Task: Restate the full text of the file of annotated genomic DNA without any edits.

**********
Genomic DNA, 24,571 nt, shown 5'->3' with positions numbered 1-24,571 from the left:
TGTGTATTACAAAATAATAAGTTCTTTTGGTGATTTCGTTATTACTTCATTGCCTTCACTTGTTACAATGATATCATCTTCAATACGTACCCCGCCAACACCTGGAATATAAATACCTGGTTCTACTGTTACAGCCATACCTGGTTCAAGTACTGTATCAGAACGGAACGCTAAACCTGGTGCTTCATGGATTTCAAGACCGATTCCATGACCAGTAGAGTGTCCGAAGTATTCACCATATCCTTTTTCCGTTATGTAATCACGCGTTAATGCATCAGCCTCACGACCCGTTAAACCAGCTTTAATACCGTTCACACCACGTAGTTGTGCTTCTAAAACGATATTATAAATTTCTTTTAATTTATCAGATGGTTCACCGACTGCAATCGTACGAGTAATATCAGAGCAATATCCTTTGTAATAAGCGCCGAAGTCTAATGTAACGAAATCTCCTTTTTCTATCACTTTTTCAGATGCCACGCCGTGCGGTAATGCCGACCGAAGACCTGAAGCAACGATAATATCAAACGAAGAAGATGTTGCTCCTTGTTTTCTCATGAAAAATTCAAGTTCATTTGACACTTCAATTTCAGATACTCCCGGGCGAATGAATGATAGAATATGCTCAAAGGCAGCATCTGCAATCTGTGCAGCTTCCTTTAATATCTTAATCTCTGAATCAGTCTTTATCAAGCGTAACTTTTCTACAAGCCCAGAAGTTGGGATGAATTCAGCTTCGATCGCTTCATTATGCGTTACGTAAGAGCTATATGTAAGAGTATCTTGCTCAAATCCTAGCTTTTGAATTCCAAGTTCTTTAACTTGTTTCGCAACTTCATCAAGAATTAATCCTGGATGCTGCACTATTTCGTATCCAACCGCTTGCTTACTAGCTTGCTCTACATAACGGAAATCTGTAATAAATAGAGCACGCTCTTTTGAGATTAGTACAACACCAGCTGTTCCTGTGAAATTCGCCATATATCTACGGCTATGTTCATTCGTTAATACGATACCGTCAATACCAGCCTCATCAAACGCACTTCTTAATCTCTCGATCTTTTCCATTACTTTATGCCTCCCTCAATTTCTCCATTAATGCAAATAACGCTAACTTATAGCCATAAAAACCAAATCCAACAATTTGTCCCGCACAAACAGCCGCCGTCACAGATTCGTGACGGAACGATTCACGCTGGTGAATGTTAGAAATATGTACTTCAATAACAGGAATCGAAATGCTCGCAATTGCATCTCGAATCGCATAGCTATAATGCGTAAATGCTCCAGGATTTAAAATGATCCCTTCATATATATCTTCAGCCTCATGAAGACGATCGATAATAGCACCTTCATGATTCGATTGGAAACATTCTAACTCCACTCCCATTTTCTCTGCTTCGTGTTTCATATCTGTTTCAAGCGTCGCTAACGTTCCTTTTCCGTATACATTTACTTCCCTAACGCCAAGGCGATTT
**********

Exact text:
Genomic DNA, 24,571 nt, shown 5'->3' with positions numbered 1-24,571 from the left:
TGTGTATTACAAAATAATAAGTTCTTTTGGTGATTTCGTTATTACTTCATTGCCTTCACTTGTTACAATGATATCATCTTCAATACGTACCCCGCCAACACCTGGAATATAAATACCTGGTTCTACTGTTACAGCCATACCTGGTTCAAGTACTGTATCAGAACGGAACGCTAAACCTGGTGCTTCATGGATTTCAAGACCGATTCCATGACCAGTAGAGTGTCCGAAGTATTCACCATATCCTTTTTCCGTTATGTAATCACGCGTTAATGCATCAGCCTCACGACCCGTTAAACCAGCTTTAATACCGTTCACACCACGTAGTTGTGCTTCTAAAACGATATTATAAATTTCTTTTAATTTATCAGATGGTTCACCGACTGCAATCGTACGAGTAATATCAGAGCAATATCCTTTGTAATAAGCGCCGAAGTCTAATGTAACGAAATCTCCTTTTTCTATCACTTTTTCAGATGCCACGCCGTGCGGTAATGCCGACCGAAGACCTGAAGCAACGATAATATCAAACGAAGAAGATGTTGCTCCTTGTTTTCTCATGAAAAATTCAAGTTCATTTGACACTTCAATTTCAGATACTCCCGGGCGAATGAATGATAGAATATGCTCAAAGGCAGCATCTGCAATCTGTGCAGCTTCCTTTAATATCTTAATCTCTGAATCAGTCTTTATCAAGCGTAACTTTTCTACAAGCCCAGAAGTTGGGATGAATTCAGCTTCGATCGCTTCATTATGCGTTACGTAAGAGCTATATGTAAGAGTATCTTGCTCAAATCCTAGCTTTTGAATTCCAAGTTCTTTAACTTGTTTCGCAACTTCATCAAGAATTAATCCTGGATGCTGCACTATTTCGTATCCAACCGCTTGCTTACTAGCTTGCTCTACATAACGGAAATCTGTAATAAATAGAGCACGCTCTTTTGAGATTAGTACAACACCAGCTGTTCCTGTGAAATTCGCCATATATCTACGGCTATGTTCATTCGTTAATACGATACCGTCAATACCAGCCTCATCAAACGCACTTCTTAATCTCTCGATCTTTTCCATTACTTTATGCCTCCCTCAATTTCTCCATTAATGCAAATAACGCTAACTTATAGCCATAAAAACCAAATCCAACAATTTGTCCCGCACAAACAGCCGCCGTCACAGATTCGTGACGGAACGATTCACGCTGGTGAATGTTAGAAATATGTACTTCAATAACAGGAATCGAAATGCTCGCAATTGCATCTCGAATCGCATAGCTATAATGCGTAAATGCTCCAGGATTTAAAATGATCCCTTCATATATATCTTCAGCCTCATGAAGACGATCGATAATAGCACCTTCATGATTCGATTGGAAACATTCTAACTCCACTCCCATTTTCTCTGCTTCGTGTTTCATATCTGTTTCAAGCGTCGCTAACGTTCCTTTTCCGTATACATTTACTTCCCTAACGCCAAGGCGATTT